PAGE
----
Revolutionary Relief: Esketamine Reduces Postpartum Depression by 75%

Postpartum Depression Mother

A clinical trial found that administering a single low-dose injection of esketamine immediately after childbirth significantly reduces major depressive episodes in new mothers with prenatal depressive symptoms. The study involved 361 mothers with mild prenatal depression, showing a marked decrease in depression rates among those treated with esketamine compared to a placebo. While the treatment was associated with some short-lived neuropsychiatric adverse effects, the overall results support the use of esketamine in managing postpartum depression in this population.

Researchers suggest considering low-dose esketamine for individuals experiencing depressive symptoms during pregnancy.

A clinical trial recently published in The BMJ reports that administering a single low dose of esketamine immediately postpartum can decrease the occurrence of major depressive episodes in individuals who experienced depressive symptoms while pregnant.

The results suggest that low-dose esketamine should be considered in new mothers with prenatal depressive symptoms.

Depression is common during pregnancy and shortly after giving birth and can have several adverse effects on new mothers and their infants.

Esketamine is made from a drug called ketamine. It’s used as an anesthetic and to treat depression, yet the effect on mothers with perinatal depression is unclear.

To examine this further, researchers based in China and the USA wanted to find out if a single low-dose injection of esketamine given just after childbirth might reduce subsequent depression in mothers with pre-existing prenatal depression.

Study Details and Results

Their findings are based on 361 mothers (average age 32 years) enrolled in five Chinese hospitals from June 2020 to August 2022 with no medical history of depression and no diagnosis of depression in pregnancy, but who had scores on a scale consistent with mild prenatal depression and were preparing for childbirth.

None of the participants had severe pregnancy complications, or any condition that meant they couldn’t be given esketamine.

Information on factors including age, weight (BMI), education level, family income, and existing health conditions were recorded at the start of the trial and participants were randomly assigned to either esketamine or placebo intravenously infused over 40 minutes after childbirth.

Participants were interviewed 18 to 30 hours after giving birth and again at 7 and 42 days.

Major depressive episode was diagnosed with the Mini-International Neuropsychiatric Interview at 42 days. Depression was also assessed using the Edinburgh depression score at 7 and 42 days, and the Hamilton Depression Rating Scale score at 42 days. No participant took antidepressants or received psychotherapy during the follow-up period.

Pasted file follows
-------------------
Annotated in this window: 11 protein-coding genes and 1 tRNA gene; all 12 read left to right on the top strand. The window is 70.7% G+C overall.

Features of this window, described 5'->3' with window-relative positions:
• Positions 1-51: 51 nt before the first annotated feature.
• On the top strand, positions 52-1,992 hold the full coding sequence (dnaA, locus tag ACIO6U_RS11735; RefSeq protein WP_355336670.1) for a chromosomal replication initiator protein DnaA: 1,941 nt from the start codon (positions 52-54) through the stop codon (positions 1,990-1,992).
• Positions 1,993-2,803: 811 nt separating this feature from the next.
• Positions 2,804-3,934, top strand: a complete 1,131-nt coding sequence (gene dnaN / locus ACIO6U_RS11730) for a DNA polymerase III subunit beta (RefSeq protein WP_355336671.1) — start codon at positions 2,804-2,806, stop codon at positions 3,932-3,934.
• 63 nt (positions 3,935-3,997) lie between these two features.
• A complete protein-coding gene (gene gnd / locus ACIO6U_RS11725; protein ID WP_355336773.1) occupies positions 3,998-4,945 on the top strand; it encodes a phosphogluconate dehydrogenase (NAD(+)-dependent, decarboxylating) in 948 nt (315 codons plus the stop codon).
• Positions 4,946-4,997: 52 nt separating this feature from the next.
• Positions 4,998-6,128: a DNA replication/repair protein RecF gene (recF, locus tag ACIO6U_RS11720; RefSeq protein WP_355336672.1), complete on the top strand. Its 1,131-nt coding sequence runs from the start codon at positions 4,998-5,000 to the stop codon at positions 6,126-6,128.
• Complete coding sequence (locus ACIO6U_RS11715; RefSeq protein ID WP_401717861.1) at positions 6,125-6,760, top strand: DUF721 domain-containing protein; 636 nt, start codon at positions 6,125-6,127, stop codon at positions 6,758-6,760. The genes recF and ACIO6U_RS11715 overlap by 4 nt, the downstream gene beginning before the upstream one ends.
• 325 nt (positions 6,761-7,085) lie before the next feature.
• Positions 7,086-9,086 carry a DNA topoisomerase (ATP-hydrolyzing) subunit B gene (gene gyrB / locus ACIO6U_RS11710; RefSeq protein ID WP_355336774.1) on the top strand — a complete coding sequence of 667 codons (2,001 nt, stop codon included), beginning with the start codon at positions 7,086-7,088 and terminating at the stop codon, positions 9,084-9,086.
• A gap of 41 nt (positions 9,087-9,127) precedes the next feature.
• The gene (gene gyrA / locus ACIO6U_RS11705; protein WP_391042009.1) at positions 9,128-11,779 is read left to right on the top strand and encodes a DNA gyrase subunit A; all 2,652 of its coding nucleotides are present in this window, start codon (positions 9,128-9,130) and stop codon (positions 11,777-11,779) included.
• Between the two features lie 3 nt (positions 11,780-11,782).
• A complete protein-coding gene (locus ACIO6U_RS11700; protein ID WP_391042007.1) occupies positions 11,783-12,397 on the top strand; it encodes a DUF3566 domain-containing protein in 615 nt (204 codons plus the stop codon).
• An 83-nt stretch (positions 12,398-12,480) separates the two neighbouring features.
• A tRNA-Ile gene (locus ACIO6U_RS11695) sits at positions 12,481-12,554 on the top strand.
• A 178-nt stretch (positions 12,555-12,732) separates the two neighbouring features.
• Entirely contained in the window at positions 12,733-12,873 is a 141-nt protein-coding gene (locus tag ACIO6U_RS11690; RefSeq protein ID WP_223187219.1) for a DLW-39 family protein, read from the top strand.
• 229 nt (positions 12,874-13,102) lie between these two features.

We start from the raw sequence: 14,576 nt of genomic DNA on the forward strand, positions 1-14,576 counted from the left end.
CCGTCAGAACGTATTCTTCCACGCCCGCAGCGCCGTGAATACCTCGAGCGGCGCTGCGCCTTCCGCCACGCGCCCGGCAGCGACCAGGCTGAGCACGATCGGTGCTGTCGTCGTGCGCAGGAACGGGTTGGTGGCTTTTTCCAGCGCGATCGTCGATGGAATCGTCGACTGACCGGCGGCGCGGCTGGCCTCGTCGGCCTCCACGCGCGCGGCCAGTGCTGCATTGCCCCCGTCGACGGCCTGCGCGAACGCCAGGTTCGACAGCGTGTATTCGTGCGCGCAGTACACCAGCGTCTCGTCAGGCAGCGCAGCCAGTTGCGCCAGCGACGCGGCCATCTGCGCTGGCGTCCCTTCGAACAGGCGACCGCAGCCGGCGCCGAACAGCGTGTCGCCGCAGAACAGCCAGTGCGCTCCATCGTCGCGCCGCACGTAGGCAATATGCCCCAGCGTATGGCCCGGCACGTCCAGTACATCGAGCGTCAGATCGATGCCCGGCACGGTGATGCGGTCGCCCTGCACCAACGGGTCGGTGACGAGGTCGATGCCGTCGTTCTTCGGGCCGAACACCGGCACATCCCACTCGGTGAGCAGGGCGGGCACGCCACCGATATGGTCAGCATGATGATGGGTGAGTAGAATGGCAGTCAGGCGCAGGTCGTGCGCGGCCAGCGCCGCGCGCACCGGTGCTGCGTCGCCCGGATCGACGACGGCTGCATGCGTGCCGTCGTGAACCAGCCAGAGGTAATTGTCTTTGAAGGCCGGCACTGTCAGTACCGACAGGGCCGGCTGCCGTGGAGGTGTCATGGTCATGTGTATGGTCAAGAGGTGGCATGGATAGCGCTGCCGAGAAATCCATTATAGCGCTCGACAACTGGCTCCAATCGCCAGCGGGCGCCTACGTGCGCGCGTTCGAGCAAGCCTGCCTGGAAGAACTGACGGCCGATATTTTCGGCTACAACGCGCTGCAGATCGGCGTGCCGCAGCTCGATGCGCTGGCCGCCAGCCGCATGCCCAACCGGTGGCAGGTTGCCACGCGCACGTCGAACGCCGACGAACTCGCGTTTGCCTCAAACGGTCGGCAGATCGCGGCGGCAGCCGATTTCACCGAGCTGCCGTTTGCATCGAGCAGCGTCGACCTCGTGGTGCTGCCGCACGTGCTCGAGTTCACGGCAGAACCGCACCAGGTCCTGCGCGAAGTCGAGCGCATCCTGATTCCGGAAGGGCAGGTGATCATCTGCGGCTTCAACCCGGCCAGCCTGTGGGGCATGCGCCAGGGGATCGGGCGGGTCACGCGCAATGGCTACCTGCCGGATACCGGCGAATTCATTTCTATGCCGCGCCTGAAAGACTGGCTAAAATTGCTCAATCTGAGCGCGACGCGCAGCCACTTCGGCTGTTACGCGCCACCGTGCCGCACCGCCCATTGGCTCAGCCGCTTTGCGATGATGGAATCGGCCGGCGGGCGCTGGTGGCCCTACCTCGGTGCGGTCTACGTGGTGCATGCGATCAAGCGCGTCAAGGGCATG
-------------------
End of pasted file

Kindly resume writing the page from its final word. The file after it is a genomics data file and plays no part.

At 42 days after giving birth, 12 of 180 (6.7%) of mothers given esketamine experienced a major depressive episode compared with 46 of 181 (25.4%) of those given a placebo (a relative risk reduction of about three-quarters).

As expected, mothers given esketamine had lower Edinburgh depression scores at 7 and 42 days, and a lower Hamilton depression score at 42 days.

Based on these figures, the researchers estimate that, for every five mothers given esketamine, one major depressive episode would be prevented.

Adverse Effects and Considerations

More neuropsychiatric adverse events such as dizziness and diplopia (double vision) occurred with esketamine (45% v 22%). However, symptoms lasted less than a day, and none needed drug treatment.

The researchers acknowledge that excluding mothers with pre-pregnancy mood disorders may have affected the validity of their results, and the short follow-up period may have led to under-reporting of neuropsychiatric symptoms and other adverse events.

What’s more, most participants had only mild prenatal depressive symptoms, so it’s unclear whether esketamine is equally effective in those with more severe depressive symptoms.

Nevertheless, they conclude that for mothers with prenatal depressive symptoms, a single low dose of esketamine given shortly after childbirth decreases major depressive episodes at 42 days postpartum by about three-quarters.

These results are generally consistent with previous work investigating the effects of low-dose ketamine or esketamine on postpartum depression, mainly in mothers after cesarean delivery, and, importantly, the researchers say their trial “extends existing understanding by targeting women with pre-existing prenatal depression, who were therefore at high risk of postnatal depression.”

As such, they conclude that low-dose esketamine should be considered in mothers with symptoms of prenatal depression.

Reference: “Efficacy of a single low dose of esketamine after childbirth for mothers with symptoms of prenatal depression: randomised clinical trial” by Shuo Wang, Chun-Mei Deng, Yuan Zeng, Xin-Zhong Chen, Ai-Yuan Li, Shan-Wu Feng, Li-Li Xu, Liang Chen, Hong-Mei Yuan, Han Hu, Tian Yang, Tao Han, Hui-Ying Zhang, Ming Jiang, Xin-Yu Sun, Hui-Ning Guo, Daniel I Sessler and Dong-Xin Wang, 10 April 2024, BMJ.
DOI: 10.1136/bmj-2023-078218

The study was funded by the National Natural Science Foundation of China, National High Level Hospital Clinical Research Funding, Peking University First Hospital, and Women’s Hospital of Zhejiang University School of Medicine.

Be the first to comment on "Revolutionary Relief: Esketamine Reduces Postpartum Depression by 75%"

Leave a comment

Email address is optional. If provided, your email will not be published or shared.